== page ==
Upcoming Conference | 2019 Re-Wire Policy Conference, Dec 10, 2019 Register

Differences in how the House & Senate plan to fund DSHS

The operating budget bill House Democrats passed off the floor last week totaled $52.8 billion, while the Senate’s proposing a slightly smaller package, at $52.2 billion.

In the graphic showing funding-by-agency in the budgets below, the blue bars represent the House budget that passed off the floor, and the gray bars represent the Senate’s proposed budget.

Image: fiscal.wa.gov

At first blush, the two budgets largely mirror each other in the way the largest amounts of spending are apportioned by agency. The biggest difference between the two, at least in percentage of total funding directed toward a particular agency, is in the way the two chambers fund the Department of Social and Health Services: The House allocates $13.91 billion, while the Senate allocates $13.52 billion.

The House spends roughly $390.2 million more than the Senate on policy changes within DSHS, total; both chambers plan to increase spending overall.

Notable differences between the two chambers’ funding for DSHS include:

  • The House allocates $31.2 million more to DSHS than the Senate, for a total of $86.2 million, on state hospital operations;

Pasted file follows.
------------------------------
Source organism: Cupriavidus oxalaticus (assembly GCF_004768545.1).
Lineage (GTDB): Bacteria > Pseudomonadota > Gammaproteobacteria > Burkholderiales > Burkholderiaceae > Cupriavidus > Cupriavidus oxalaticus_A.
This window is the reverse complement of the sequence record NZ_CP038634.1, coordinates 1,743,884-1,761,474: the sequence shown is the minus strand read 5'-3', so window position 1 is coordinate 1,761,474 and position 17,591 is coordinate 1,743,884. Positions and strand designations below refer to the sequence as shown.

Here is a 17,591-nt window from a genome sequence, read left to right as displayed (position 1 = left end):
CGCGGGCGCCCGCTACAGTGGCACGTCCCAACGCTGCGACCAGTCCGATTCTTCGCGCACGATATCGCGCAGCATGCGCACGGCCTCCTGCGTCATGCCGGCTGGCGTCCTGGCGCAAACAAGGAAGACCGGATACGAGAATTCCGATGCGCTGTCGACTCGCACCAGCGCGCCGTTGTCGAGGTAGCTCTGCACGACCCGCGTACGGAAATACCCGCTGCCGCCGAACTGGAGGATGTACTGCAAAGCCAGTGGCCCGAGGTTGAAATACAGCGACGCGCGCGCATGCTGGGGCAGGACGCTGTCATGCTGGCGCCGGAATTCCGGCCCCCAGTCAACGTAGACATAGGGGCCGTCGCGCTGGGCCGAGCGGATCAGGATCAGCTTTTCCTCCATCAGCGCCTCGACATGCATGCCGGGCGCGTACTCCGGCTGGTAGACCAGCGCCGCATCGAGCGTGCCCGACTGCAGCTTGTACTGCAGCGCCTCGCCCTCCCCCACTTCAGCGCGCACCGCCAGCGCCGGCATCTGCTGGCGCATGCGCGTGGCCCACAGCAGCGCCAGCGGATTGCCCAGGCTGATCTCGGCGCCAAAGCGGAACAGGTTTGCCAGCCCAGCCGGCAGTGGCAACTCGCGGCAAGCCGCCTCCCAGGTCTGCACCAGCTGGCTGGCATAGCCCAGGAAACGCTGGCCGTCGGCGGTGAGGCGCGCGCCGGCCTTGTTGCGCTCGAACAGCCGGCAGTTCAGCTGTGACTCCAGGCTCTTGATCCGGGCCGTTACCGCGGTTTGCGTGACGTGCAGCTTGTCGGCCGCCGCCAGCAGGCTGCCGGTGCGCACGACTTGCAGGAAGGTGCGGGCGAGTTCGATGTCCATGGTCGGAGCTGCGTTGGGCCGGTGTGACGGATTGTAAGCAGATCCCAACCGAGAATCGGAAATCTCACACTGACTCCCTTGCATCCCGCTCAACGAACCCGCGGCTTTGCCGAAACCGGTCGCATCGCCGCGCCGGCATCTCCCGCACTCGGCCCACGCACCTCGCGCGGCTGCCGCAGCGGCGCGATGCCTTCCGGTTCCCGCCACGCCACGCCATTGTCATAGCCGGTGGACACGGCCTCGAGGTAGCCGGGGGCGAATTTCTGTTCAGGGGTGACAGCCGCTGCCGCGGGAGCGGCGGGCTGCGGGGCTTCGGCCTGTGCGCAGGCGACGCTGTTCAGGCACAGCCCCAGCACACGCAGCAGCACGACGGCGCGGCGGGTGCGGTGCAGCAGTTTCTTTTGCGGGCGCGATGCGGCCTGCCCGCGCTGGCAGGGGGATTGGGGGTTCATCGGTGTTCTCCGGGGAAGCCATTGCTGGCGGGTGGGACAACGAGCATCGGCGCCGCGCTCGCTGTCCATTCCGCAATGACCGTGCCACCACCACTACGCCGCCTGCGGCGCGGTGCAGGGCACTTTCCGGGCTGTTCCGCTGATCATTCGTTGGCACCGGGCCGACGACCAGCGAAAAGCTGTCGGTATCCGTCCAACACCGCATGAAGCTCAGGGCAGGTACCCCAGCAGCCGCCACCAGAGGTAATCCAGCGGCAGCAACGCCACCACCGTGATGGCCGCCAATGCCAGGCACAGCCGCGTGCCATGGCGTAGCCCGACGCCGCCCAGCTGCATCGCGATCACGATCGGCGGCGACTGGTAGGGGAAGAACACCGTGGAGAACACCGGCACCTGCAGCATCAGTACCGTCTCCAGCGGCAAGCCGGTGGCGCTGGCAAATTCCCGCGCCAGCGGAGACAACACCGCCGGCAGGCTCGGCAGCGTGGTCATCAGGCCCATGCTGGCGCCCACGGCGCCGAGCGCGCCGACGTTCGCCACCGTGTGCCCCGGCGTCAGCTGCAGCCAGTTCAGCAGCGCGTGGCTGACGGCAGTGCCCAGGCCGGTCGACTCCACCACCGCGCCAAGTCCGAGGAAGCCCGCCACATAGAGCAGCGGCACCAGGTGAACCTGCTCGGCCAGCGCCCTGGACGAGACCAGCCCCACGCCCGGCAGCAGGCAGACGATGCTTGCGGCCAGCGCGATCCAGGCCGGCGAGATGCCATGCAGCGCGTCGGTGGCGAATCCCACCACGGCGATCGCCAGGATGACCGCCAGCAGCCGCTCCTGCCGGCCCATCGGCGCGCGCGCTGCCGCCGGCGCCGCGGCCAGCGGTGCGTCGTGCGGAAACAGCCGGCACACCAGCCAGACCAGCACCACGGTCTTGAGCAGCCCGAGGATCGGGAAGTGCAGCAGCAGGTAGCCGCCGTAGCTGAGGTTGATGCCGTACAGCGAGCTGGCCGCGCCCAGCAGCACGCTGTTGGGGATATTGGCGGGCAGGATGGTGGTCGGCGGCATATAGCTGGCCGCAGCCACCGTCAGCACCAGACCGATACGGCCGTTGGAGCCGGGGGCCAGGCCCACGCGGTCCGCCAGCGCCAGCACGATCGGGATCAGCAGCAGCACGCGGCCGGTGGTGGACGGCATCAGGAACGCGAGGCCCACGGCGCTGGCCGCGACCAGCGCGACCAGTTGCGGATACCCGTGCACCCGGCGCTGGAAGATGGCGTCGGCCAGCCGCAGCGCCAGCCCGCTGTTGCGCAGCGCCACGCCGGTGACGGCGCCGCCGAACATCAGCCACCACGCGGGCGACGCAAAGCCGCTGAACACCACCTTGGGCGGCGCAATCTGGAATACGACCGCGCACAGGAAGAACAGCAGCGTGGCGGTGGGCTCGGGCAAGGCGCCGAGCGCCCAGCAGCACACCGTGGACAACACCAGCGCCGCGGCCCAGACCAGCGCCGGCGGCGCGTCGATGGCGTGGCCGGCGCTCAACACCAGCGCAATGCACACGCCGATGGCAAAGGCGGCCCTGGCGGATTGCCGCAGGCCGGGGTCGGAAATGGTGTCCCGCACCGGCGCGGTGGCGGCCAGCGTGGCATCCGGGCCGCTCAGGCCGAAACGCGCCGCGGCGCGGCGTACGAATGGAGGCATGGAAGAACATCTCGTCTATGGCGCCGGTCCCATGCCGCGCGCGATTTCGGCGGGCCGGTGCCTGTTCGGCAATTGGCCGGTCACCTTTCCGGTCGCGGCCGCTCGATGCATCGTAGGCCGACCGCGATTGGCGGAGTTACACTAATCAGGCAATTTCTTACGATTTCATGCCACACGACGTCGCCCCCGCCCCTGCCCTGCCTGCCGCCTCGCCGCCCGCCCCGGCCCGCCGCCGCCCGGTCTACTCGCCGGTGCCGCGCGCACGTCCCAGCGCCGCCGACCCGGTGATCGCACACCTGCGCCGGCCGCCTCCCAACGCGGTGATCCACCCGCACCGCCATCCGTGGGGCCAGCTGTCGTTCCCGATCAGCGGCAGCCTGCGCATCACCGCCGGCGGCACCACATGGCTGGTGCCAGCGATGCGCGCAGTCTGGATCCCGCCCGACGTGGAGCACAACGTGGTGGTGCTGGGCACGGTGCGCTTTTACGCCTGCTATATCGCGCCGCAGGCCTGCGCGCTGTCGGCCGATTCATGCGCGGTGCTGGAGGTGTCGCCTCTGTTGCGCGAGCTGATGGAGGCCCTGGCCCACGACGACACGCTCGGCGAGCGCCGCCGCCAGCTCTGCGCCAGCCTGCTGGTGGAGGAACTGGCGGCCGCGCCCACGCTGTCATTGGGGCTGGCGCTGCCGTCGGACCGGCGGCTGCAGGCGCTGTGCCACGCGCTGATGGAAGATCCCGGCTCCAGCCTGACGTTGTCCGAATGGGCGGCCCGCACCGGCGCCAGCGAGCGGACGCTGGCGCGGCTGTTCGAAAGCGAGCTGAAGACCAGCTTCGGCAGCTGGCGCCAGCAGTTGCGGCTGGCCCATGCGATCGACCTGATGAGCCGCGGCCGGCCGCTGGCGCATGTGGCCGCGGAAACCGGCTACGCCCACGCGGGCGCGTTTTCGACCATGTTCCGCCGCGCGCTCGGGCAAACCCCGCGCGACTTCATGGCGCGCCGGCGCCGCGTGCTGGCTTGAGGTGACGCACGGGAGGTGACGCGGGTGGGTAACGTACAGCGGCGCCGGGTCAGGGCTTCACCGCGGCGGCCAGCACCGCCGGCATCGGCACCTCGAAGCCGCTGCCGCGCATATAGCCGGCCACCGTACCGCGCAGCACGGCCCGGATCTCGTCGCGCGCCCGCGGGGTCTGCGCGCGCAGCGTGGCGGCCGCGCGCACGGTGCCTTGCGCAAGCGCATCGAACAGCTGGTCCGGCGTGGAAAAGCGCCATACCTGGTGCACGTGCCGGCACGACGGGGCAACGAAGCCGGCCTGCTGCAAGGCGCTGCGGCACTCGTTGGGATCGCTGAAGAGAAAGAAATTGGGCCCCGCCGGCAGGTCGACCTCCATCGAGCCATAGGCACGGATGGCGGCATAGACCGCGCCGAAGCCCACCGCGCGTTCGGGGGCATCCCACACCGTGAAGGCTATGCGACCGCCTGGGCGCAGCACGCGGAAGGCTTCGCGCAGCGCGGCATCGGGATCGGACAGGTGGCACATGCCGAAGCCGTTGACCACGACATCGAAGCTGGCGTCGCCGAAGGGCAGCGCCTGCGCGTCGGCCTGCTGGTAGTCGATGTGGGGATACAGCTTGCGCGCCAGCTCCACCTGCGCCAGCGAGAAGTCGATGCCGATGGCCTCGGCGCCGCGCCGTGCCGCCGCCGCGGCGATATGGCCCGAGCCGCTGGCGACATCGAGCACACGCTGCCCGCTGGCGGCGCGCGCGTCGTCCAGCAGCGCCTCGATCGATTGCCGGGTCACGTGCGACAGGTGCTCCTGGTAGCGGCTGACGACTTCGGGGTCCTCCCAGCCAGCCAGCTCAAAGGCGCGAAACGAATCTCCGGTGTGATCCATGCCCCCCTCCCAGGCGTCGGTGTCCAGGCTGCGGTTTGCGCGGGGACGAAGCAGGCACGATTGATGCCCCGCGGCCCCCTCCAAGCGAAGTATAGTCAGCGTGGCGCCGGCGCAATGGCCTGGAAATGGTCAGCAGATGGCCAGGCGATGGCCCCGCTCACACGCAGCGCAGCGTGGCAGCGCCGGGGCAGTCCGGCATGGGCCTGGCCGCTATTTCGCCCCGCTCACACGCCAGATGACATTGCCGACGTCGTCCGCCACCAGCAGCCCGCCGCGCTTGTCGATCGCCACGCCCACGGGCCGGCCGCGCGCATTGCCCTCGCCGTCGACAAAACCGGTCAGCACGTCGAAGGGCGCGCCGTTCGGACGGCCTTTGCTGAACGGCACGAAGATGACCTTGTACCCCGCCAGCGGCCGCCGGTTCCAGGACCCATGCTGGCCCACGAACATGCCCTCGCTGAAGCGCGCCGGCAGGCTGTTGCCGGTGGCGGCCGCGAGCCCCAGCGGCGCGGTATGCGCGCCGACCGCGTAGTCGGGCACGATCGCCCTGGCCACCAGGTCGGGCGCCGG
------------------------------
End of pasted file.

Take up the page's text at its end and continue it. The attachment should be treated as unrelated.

• On a related note: The House allocates $38.5 million more than the Senate toward community placements that prioritize patients being discharged from state psychiatric hospitals;
  • The House provides for a $39.8 million, one-time rebase of Medicaid nursing home rates, which usually happens only the second year of a biennium, according to the proposal documents — the Senate does not;
  • The House includes nearly $31 million for federal appropriation authority to “continue expanding the five-year Medicaid Transformation Waiver” approved by CMS and appropriated in the 2017-19 biennium — the Senate doesn’t;
  • The House spends $87.1 million more on assisted living facility rates than the Senate;
  • The House budget increases the Personal Needs Allowance for Medicaid in-home services clients from 100 percent of the Federal Poverty Level to 120 percent of the FPL, which requires $24.7 million in funding — the Senate doesn’t; and
  • The House spends $133.5 million more than the Senate on enhancing the rate for Developmental Disabilities Administration community residential service providers like group homes and supported living. The rates are set to increase yearly through 2021.

While the number isn’t big, comparatively, it’s also worth noting that the House allocates almost $2.7 million to DSHS to prepare for the introduction of the Long-Term Care Trust Act, while the Senate doesn’t allocate any.

Also notable is that the Senate funds some things the House doesn’t and cuts funds in a couple places the House doesn’t cut them. For instance, the Senate cuts $22.7 million in indirect staff funding and $29.5 million in nursing home discharge — the House does not.

To dig deeper into the differences in funding for agencies between the two chambers, usethis tool on fiscal.wa.gov.